San Juan Nurseries: Tough decisions

Features - Cover Feature: Top 100 IGCs

San Juan Nurseries has moved toward organic products and education, and hopes its loyal customers will, too.

September 23, 2015
Brooke N. Bates

Donnie Pigford runs San Juan Nurseries, near The Four Corners in New Mexico, a little differently than his grandfather did when the garden center opened in 1952.

When the third generation owner bought the business with his wife, Myra, 10 years ago, he phased out landscaping services to concentrate on retail and wholesale. Since then, he has expanded the outdoor living selection to cater to a full range of lifestyle needs — not just plants for gardening but also fire tables, kitchenware, water gardens, patio furniture, pergolas and patio stone.

He also started removing synthetics and bringing in more organics, along with beneficial insects like ladybugs, earthworms, mantids and nematodes.

“I hit resistance like you wouldn’t believe. People were not happy with me,” Pigford says, remembering customers who wanted the same synthetic weed killers his grandpa sold. “But it’s about doing the right things for the right reasons.”

More recently, for example, San Juan Nurseries installed beehives to educate consumers about pollinators. Was Pigford afraid of losing customers who were scared of getting stung?

“Every time you make a decision in your business, you have the potential to lose customers who would rather spray Diazinon on their plants or kill the bees,” he says. “We might get some resistance, but we’re going to put up banners and signs and tell people about organics and beneficial pollinators. As stewards of nature, it’s our job to teach people why these are important.”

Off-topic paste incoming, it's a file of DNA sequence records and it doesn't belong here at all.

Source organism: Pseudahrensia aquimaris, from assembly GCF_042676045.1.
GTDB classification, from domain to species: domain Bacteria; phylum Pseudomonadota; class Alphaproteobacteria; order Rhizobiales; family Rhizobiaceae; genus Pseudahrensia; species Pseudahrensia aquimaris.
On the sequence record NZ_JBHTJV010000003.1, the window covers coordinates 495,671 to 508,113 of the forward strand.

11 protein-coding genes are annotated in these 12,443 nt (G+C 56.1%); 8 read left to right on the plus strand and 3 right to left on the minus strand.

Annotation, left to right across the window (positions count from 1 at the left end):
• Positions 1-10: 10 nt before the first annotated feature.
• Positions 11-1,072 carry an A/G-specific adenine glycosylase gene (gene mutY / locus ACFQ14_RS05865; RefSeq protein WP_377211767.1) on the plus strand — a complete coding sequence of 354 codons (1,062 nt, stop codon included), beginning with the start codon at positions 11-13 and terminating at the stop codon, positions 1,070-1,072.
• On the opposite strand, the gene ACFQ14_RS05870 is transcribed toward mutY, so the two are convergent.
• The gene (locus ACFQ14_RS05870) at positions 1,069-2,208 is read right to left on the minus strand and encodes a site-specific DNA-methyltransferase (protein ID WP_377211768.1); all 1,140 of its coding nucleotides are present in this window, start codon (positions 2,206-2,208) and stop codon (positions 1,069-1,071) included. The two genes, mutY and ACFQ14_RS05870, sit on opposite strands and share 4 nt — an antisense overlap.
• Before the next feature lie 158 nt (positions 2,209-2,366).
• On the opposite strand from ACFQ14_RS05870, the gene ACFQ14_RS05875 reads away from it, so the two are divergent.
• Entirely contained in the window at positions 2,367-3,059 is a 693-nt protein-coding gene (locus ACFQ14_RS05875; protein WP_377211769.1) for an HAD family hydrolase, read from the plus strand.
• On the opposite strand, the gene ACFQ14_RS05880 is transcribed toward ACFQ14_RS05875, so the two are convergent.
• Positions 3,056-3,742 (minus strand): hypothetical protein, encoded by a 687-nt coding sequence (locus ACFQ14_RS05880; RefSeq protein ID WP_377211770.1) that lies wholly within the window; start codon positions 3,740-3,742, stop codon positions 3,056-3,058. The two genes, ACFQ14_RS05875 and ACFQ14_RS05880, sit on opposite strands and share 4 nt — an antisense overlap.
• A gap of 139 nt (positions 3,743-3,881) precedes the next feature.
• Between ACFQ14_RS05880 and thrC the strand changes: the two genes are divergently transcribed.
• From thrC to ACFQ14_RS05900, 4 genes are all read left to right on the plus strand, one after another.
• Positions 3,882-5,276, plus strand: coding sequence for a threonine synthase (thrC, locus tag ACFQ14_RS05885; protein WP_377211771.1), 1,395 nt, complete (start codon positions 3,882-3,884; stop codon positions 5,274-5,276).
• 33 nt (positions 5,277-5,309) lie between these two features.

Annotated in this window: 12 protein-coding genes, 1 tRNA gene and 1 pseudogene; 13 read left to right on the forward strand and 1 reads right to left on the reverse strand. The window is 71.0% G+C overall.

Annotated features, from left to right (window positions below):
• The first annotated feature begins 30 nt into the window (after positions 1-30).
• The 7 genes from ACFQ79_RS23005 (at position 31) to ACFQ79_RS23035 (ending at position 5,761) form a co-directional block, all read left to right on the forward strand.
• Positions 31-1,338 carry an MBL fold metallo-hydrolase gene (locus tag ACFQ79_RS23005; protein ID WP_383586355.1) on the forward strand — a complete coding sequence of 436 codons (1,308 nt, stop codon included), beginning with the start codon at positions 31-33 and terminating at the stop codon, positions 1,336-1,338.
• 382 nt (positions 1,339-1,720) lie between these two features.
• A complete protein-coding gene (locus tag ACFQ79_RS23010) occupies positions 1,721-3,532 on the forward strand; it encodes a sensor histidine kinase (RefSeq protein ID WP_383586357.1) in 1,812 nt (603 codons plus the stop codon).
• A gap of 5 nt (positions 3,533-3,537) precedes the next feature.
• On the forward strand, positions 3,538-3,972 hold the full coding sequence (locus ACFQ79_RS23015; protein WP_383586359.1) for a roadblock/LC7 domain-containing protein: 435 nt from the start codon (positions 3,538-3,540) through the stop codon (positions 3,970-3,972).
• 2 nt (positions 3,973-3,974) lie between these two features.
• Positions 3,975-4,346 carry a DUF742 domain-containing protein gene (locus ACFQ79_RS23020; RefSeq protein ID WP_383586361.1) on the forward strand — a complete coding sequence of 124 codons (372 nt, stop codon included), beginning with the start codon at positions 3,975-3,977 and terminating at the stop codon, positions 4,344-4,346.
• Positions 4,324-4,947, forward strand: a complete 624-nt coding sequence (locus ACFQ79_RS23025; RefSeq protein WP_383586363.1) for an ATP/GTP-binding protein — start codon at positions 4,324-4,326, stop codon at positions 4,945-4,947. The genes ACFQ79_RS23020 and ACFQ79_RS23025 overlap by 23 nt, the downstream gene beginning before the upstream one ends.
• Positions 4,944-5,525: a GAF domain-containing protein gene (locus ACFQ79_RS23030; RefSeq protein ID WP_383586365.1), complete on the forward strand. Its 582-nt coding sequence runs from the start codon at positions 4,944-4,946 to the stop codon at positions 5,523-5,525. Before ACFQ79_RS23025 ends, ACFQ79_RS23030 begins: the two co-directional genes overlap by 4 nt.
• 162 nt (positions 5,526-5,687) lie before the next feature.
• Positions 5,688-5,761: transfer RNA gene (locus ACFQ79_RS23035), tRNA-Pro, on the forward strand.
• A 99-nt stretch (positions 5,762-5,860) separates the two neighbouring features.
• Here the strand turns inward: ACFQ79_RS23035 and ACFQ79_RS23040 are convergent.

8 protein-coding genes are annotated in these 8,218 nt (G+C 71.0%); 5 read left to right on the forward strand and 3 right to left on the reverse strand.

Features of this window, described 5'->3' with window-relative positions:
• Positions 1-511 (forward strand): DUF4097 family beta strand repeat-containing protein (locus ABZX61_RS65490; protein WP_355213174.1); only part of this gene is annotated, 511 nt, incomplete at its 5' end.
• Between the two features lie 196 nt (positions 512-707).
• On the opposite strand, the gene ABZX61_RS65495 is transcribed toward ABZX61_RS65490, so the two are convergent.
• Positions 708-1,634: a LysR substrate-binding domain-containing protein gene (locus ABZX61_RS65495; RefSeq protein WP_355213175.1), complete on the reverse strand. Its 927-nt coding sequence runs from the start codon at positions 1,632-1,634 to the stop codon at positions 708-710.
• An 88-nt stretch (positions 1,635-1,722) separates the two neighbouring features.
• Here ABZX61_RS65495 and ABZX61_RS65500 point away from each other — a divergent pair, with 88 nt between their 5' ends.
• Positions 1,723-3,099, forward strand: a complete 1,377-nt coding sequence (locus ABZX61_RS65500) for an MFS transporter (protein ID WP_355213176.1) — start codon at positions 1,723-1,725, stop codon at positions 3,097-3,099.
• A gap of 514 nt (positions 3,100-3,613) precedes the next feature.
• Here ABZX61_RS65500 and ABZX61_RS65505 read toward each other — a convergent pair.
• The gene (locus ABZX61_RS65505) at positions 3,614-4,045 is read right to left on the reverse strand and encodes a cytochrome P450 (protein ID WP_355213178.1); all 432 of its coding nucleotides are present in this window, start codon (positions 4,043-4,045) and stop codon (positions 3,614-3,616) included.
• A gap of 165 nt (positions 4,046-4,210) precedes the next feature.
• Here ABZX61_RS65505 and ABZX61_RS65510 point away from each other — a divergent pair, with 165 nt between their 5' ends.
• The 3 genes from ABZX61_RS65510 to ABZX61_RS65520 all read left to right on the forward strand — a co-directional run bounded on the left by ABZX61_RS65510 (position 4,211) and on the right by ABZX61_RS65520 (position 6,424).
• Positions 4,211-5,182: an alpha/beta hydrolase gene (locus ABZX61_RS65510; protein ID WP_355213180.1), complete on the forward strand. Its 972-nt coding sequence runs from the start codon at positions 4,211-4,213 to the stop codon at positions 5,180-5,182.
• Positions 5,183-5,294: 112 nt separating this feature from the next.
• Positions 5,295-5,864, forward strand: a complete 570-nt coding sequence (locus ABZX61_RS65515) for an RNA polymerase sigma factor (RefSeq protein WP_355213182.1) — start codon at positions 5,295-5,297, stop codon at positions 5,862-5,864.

Beyond printed materials and seminars, Pigford embraced another toolset his grandpa didn’t have: the Internet.

San Juan’s website and social media networks have played a prominent role in educating the new generation of customers. Myra manages online channels including Facebook, Twitter, Pinterest and Instagram. Within a day after posting about a new plant or a batch of ladybugs, dozens of customers flood in to buy, some only after 20 minutes.

Thanks in part to social media, sales of items like organic fertilizers, heirloom seeds, and ladybugs have increased steadily over the past five years.

But the main reason social media has been so effective is because San Juan uses it to teach, not just to sell. It provides a forum where customers connect by asking questions and showing off their own backyards.

“Social media is all about getting your name out there, getting people to interact and gaining their trust,” he says. “It’s not about making a sale every day. It’s about helping people enjoy their backyards.”